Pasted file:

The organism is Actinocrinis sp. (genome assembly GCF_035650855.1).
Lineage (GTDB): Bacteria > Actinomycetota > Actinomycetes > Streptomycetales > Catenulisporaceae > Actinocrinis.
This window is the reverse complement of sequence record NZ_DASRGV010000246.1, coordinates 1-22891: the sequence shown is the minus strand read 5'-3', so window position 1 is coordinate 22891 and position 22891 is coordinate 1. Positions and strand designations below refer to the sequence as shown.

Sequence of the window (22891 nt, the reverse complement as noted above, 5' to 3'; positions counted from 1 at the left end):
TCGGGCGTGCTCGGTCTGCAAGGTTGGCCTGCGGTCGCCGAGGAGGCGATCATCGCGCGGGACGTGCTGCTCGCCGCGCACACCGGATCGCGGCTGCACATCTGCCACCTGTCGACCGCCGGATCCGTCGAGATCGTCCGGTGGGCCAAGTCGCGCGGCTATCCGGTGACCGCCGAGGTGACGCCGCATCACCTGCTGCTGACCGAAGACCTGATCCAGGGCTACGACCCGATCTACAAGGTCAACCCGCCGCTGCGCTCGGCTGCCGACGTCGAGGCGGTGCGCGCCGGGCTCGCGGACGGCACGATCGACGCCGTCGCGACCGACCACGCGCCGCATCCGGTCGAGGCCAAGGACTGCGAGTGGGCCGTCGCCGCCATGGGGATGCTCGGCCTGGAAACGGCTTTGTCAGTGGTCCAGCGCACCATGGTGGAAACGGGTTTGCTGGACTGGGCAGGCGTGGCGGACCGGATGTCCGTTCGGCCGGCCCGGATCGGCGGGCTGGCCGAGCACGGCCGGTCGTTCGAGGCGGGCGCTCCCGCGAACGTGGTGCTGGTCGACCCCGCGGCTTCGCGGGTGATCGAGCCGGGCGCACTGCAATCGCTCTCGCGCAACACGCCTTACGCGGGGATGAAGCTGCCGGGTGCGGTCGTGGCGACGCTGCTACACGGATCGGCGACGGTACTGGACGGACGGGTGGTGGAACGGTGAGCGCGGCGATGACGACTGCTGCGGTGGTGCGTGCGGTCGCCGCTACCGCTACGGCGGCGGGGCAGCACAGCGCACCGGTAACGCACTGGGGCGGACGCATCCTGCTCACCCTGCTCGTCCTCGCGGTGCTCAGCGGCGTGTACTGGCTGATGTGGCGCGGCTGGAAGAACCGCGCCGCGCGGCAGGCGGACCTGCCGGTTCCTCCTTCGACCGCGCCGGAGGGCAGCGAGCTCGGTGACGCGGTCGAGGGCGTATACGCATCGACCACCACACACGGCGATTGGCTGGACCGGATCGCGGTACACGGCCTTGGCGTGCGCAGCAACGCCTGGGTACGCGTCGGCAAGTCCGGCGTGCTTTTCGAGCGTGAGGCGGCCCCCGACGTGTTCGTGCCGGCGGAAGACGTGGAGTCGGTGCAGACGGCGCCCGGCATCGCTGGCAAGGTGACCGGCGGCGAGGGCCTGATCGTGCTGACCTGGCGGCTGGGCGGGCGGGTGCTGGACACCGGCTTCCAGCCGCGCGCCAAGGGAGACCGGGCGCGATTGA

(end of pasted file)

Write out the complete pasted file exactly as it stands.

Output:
The organism is Actinocrinis sp. (genome assembly GCF_035650855.1).
Lineage (GTDB): Bacteria > Actinomycetota > Actinomycetes > Streptomycetales > Catenulisporaceae > Actinocrinis.
This window is the reverse complement of sequence record NZ_DASRGV010000246.1, coordinates 1-22891: the sequence shown is the minus strand read 5'-3', so window position 1 is coordinate 22891 and position 22891 is coordinate 1. Positions and strand designations below refer to the sequence as shown.

Sequence of the window (22891 nt, the reverse complement as noted above, 5' to 3'; positions counted from 1 at the left end):
TCGGGCGTGCTCGGTCTGCAAGGTTGGCCTGCGGTCGCCGAGGAGGCGATCATCGCGCGGGACGTGCTGCTCGCCGCGCACACCGGATCGCGGCTGCACATCTGCCACCTGTCGACCGCCGGATCCGTCGAGATCGTCCGGTGGGCCAAGTCGCGCGGCTATCCGGTGACCGCCGAGGTGACGCCGCATCACCTGCTGCTGACCGAAGACCTGATCCAGGGCTACGACCCGATCTACAAGGTCAACCCGCCGCTGCGCTCGGCTGCCGACGTCGAGGCGGTGCGCGCCGGGCTCGCGGACGGCACGATCGACGCCGTCGCGACCGACCACGCGCCGCATCCGGTCGAGGCCAAGGACTGCGAGTGGGCCGTCGCCGCCATGGGGATGCTCGGCCTGGAAACGGCTTTGTCAGTGGTCCAGCGCACCATGGTGGAAACGGGTTTGCTGGACTGGGCAGGCGTGGCGGACCGGATGTCCGTTCGGCCGGCCCGGATCGGCGGGCTGGCCGAGCACGGCCGGTCGTTCGAGGCGGGCGCTCCCGCGAACGTGGTGCTGGTCGACCCCGCGGCTTCGCGGGTGATCGAGCCGGGCGCACTGCAATCGCTCTCGCGCAACACGCCTTACGCGGGGATGAAGCTGCCGGGTGCGGTCGTGGCGACGCTGCTACACGGATCGGCGACGGTACTGGACGGACGGGTGGTGGAACGGTGAGCGCGGCGATGACGACTGCTGCGGTGGTGCGTGCGGTCGCCGCTACCGCTACGGCGGCGGGGCAGCACAGCGCACCGGTAACGCACTGGGGCGGACGCATCCTGCTCACCCTGCTCGTCCTCGCGGTGCTCAGCGGCGTGTACTGGCTGATGTGGCGCGGCTGGAAGAACCGCGCCGCGCGGCAGGCGGACCTGCCGGTTCCTCCTTCGACCGCGCCGGAGGGCAGCGAGCTCGGTGACGCGGTCGAGGGCGTATACGCATCGACCACCACACACGGCGATTGGCTGGACCGGATCGCGGTACACGGCCTTGGCGTGCGCAGCAACGCCTGGGTACGCGTCGGCAAGTCCGGCGTGCTTTTCGAGCGTGAGGCGGCCCCCGACGTGTTCGTGCCGGCGGAAGACGTGGAGTCGGTGCAGACGGCGCCCGGCATCGCTGGCAAGGTGACCGGCGGCGAGGGCCTGATCGTGCTGACCTGGCGGCTGGGCGGGCGGGTGCTGGACACCGGCTTCCAGCCGCGCGCCAAGGGAGACCGGGCGCGATTGA